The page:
recyd perc qb qb age wr age
3214 23.1 Warren Moon 38.8 29.7
2883 20.7 Randall Cunningham 29.7 27.1
1910 13.7 Daunte Culpepper 24.2 35.3
1682 12.1 Rich Gannon 26.0 26.0
1572 11.3 Brad Johnson 28.9 31.7
868 6.2 Jeff George 32.0 34.0
802 5.8 Jim McMahon 34.2 27.9
347 2.5 Wade Wilson 32.5 25.7
320 2.3 Sean Salisbury 30.7 28.0
164 1.2 Todd Bouman 29.4 36.1
71 0.5 Spergon Wynn 23.4 36.1
35 0.3 Jay Fiedler 31.0 37.1
31 0.2 Ray Lucas 30.2 36.9

He changed quarterbacks frequently, with an elderly Warren Moon being the guy most responsible for Carter's career receiving yards. The Cunningham number is misleading, as they played together in both the beginnings and ends of their careers. Like Brown, he also teams with Gannon and Jeff George, although with a younger (but less successful) Gannon and an older (but more successful) George.

So which guy had it easier? Brown playing about 60% of his career with Rich Gannon and Jeff Hostetler, and about 20% of his career with Jeff George and Jay Schroeder? Or Carter playing 23% of his career with an aging (but great) Warren Moon, 35% with Cunningham and Daunte Culpepper, and then over 10% of it with Rich Gannon and Brad Johnson? It's tough to say. I think reasonable people can disagree there. What do you guys think?

Putting aside the QB question, the biggest reason I ranked Brown over Carter statistically is due to Brown's edge when it comes to single-season receiving yardage dominance. Four times in Brown's career he ranked in the top five in the NFL in receiving yards. Carter never ranked higher than seventh in the league in that category. Some of that was due to bad luck, as Carter's biggest years often came when several receivers had big seasons. And Carter has the TD edge -- three times he led the league in receiving scores, and four more times he ranked in the top five. Brown only ranked in the top five twice, and never higher than fourth. Each player led the league in receptions once.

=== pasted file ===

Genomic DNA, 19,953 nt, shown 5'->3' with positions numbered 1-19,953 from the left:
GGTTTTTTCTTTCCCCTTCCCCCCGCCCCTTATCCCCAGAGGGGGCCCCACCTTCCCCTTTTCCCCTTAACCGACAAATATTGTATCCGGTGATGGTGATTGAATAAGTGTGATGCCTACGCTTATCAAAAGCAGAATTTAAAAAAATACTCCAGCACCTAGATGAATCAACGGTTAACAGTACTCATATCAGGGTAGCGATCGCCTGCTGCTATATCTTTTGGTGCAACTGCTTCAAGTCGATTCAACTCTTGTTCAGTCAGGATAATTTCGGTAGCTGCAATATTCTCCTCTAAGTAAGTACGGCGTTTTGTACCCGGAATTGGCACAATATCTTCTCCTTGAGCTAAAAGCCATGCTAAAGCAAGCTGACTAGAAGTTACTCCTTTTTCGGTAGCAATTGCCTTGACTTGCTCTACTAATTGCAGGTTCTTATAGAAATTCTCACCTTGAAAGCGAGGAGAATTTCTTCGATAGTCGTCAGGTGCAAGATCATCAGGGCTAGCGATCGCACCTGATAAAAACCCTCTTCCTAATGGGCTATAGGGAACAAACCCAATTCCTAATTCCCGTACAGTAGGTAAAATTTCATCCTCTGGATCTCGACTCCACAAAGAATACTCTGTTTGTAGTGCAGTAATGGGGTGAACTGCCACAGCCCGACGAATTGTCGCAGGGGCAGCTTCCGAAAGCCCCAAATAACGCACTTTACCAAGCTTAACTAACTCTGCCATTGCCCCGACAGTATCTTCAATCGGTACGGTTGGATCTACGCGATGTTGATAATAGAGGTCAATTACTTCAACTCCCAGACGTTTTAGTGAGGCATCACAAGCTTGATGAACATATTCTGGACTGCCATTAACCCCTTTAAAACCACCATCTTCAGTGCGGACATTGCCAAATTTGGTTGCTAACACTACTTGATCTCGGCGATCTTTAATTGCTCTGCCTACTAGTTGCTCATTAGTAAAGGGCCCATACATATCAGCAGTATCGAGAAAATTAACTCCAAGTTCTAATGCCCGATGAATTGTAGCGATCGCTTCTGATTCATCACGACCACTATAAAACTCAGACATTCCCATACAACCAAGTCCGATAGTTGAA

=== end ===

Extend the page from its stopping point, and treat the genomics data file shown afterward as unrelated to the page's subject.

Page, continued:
Ultimately, I think Carter is remembered as the better receiver because of his scoring prowess. He had more highlights than Brown because almost every touchdown catch by a star receiver is on Sportscenter. Most fans usually overvalue touchdowns, but Brown's edge in receiving yards overcomes his deficit in touchdowns, in my view. Carter played on better offenses, but that's due to generally having a better supporting cast (RB, other WRs, OL) than due to Carter. Great offenses produce a lot of points, and Brown was often stuck on bad ones. From '91 to '00, the Vikings average offensive SRS grade was 3.4, while from '92 to '98 (the pre-Gannon era for Brown), the Raiders' OSRS was -1.0. Carter didn't even lead the Vikes in receiving yards in any season from '96 to '00; it's understandable that Moss did three times, but Jake Reed led the team in '96 and '97.

A 39-year old Jerry Rice was the best WR Brown ever teamed with; during Brown's prime, from '92 to '01, James Jett was the only other receiver (besides Brown and Rice) to top 650 receiving yards for the Raiders. During Carter's prime, '91 to '00, Jake Reed and Randy Moss topped 1,000 receiving yards a whopping seven times. That made the Vikings offense memorable and it helped get Carter into the end zone, but I don't think it made Carter better.